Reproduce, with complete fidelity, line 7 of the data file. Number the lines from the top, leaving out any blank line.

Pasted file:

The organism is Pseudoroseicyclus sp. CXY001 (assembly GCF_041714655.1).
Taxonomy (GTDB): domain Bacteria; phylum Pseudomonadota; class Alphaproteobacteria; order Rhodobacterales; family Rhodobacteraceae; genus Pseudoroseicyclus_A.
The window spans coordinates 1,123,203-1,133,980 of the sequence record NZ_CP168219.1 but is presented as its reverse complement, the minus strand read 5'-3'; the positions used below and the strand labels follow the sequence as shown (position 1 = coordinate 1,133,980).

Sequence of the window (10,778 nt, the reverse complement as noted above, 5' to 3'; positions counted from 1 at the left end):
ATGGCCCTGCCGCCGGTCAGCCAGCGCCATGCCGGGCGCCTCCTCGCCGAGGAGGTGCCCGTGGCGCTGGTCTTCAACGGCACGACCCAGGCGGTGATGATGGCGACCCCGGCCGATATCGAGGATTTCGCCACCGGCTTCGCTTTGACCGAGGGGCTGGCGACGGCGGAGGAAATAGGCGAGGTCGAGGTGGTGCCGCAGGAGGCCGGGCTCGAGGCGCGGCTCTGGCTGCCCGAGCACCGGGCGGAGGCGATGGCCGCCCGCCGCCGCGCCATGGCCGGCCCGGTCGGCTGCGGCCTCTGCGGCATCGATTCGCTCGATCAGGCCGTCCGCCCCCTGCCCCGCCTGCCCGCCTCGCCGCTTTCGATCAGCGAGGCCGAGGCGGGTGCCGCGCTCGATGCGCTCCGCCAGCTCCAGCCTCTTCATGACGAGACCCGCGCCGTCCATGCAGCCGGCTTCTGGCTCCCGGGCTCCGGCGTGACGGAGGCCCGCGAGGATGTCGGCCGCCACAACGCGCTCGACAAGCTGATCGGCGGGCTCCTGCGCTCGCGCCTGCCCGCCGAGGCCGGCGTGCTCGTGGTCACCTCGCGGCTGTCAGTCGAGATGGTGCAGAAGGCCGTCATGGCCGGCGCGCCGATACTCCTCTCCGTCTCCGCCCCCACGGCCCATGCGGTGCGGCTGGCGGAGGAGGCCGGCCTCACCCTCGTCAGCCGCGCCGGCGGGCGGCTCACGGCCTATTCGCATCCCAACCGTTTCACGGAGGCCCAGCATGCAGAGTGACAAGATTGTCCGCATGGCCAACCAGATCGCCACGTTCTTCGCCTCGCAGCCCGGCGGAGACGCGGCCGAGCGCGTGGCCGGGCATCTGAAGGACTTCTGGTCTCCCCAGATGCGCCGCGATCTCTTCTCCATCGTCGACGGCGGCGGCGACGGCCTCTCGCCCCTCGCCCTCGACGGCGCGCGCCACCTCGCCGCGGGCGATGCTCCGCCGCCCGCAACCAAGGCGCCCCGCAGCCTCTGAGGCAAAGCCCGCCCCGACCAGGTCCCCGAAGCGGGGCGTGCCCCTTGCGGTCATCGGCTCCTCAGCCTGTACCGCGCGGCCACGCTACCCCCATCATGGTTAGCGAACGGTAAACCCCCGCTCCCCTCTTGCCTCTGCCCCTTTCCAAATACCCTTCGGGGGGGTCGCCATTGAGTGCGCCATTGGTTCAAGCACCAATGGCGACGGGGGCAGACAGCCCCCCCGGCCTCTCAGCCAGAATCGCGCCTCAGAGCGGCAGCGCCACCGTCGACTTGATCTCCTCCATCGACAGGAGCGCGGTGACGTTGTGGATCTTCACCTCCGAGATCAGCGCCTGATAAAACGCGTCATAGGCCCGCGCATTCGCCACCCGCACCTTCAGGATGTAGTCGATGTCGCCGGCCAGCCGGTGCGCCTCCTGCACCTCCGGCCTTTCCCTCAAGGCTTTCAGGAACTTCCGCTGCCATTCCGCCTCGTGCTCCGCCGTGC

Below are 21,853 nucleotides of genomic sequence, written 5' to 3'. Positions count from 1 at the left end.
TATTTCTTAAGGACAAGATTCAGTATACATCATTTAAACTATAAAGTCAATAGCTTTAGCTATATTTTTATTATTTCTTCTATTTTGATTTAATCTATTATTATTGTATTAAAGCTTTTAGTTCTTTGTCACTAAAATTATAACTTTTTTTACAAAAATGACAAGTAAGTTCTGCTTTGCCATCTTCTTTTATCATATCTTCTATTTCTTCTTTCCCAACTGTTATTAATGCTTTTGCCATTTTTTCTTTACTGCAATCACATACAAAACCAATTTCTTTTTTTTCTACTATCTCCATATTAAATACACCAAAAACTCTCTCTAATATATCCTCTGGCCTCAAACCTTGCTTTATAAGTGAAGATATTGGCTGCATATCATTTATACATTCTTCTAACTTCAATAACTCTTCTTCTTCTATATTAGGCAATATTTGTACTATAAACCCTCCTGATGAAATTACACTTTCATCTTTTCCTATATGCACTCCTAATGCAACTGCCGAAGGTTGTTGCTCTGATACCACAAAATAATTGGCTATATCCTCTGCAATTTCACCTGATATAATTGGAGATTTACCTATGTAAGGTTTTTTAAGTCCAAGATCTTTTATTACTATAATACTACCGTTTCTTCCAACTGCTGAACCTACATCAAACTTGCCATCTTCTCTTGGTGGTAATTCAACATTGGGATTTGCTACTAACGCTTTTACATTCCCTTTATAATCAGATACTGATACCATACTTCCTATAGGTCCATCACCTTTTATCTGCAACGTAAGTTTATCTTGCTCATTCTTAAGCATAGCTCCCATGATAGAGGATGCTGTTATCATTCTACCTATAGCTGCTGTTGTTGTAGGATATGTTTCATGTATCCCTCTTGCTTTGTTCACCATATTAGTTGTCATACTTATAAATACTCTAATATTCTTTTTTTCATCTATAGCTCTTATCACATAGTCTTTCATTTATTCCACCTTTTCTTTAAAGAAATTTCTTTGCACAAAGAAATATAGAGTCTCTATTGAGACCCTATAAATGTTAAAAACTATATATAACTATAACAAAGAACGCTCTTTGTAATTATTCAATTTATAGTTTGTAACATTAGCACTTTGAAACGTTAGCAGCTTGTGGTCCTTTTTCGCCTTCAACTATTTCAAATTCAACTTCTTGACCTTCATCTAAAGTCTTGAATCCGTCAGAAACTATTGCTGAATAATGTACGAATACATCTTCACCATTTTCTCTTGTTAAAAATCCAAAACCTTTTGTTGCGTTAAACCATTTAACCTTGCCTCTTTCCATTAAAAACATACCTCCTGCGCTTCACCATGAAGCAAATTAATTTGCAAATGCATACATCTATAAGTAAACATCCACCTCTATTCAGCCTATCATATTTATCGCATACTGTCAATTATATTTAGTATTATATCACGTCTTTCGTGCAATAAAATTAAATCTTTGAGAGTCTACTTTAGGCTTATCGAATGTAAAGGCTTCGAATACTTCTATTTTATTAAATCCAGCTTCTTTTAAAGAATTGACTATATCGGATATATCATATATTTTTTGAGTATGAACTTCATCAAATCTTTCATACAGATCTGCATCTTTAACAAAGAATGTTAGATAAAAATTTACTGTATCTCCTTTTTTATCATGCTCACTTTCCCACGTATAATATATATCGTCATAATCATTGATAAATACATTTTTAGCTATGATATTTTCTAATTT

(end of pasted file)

TATTTCTTAAGGACAAGATTCAGTATACATCATTTAAACTATAAAGTCAATAGCTTTAGCTATATTTTTATTATTTCTTCTATTTTGATTTAATCTATTATTATTGTATTAAAGCTTTTAGTTCTTTGTCACTAAAATTATAACTTTTTTTACAAAAATGACAAGTAAGTTCTGCTTTGCCATCTTCTTTTATCATATCTTCTATTTCTTCTTTCCCAACTGTTATTAATGCTTTTGCCATTTTTTCTTTACTGCAATCACATACAAAACCAATTTCTTTTTTTTCTACTATCTCCATATTAAATACACCAAAAACTCTCTCTAATATATCCTCTGGCCTCAAACCTTGCTTTATAAGTGAAGATATTGGCTGCATATCATTTATACATTCTTCTAACTTCAATAACTCTTCTTCTTCTATATTAGGCAATATTTGTACTATAAACCCTCCTGATGAAATTACACTTTCATCTTTTCCTATATGCACTCCTAATGCAACTGCCGAAGGTTGTTGCTCTGATACCACAAAATAATTGGCTATATCCTCTGCAATTTCACCTGATATAATTGGAGATTTACCTATGTAAGGTTTTTTAAGTCCAAGATCTTTTATTACTATAATACTACCGTTTCTTCCAACTGCTGAACCTACATCAAACTTGCCATCTTCTCTTGGTGGTAATTCAACATTGGGATTTGCTACTAACGCTTTTACATTCCCTTTATAATCAGATACTGATACCATACTTCCTATAGGTCCATCACCTTTTATCTGCAACGTAAGTTTATCTTGCTCATTCTTAAGCATAGCTCCCATGATAGAGGATGCTGTTATCATTCTACCTATAGCTGCTGTTGTTGTAGGATATGTTTCATGTATCCCTCTTGCTTTGTTCACCATATTAGTTGTCATACTTATAAATACTCTAATATTCTTTTTTTCATCTATAGCTCTTATCACATAGTCTTTCATTTATTCCACCTTTTCTTTAAAGAAATTTCTTTGCACAAAGAAATATAGAGTCTCTATTGAGACCCTATAAATGTTAAAAACTATATATAACTATAACAAAGAACGCTCTTTGTAATTATTCAATTTATAGTTTGTAACATTAGCACTTTGAAACGTTAGCAGCTTGTGGTCCTTTTTCGCCTTCAACTATTTCAAATTCAACTTCTTGACCTTCATCTAAAGTCTTGAATCCGTCAGAAACTATTGCTGAATAATGTACGAATACATCTTCACCATTTTCTCTTGTTAAAAATCCAAAACCTTTTGTTGCGTTAAACCATTTAACCTTGCCTCTTTCCATTAAAAACATACCTCCTGCGCTTCACCATGAAGCAAATTAATTTGCAAATGCATACATCTATAAGTAAACATCCACCTCTATTCAGCCTATCATATTTATCGCATACTGTCAATTATATTTAGTATTATATCACGTCTTTCGTGCAATAAAATTAAATCTTTGAGAGTCTACTTTAGGCTTATCGAATGTAAAGGCTTCGAATACTTCTATTTTATTAAATCCAGCTTCTTTTAAAGAATTGACTATATCGGATATATCATATATTTTTTGAGTATGAACTTCATCAAATCTTTCATACAGATCTGCATCTTTAACAAAGAATGTTAGATAAAAATTTACTGTATCTCCTTTTTTATCATGCTCACTTTCCCACGTATAATATATATCGTCATAATCATTGATAAATACATTTTTAGCTATGATATTTTCTAATTT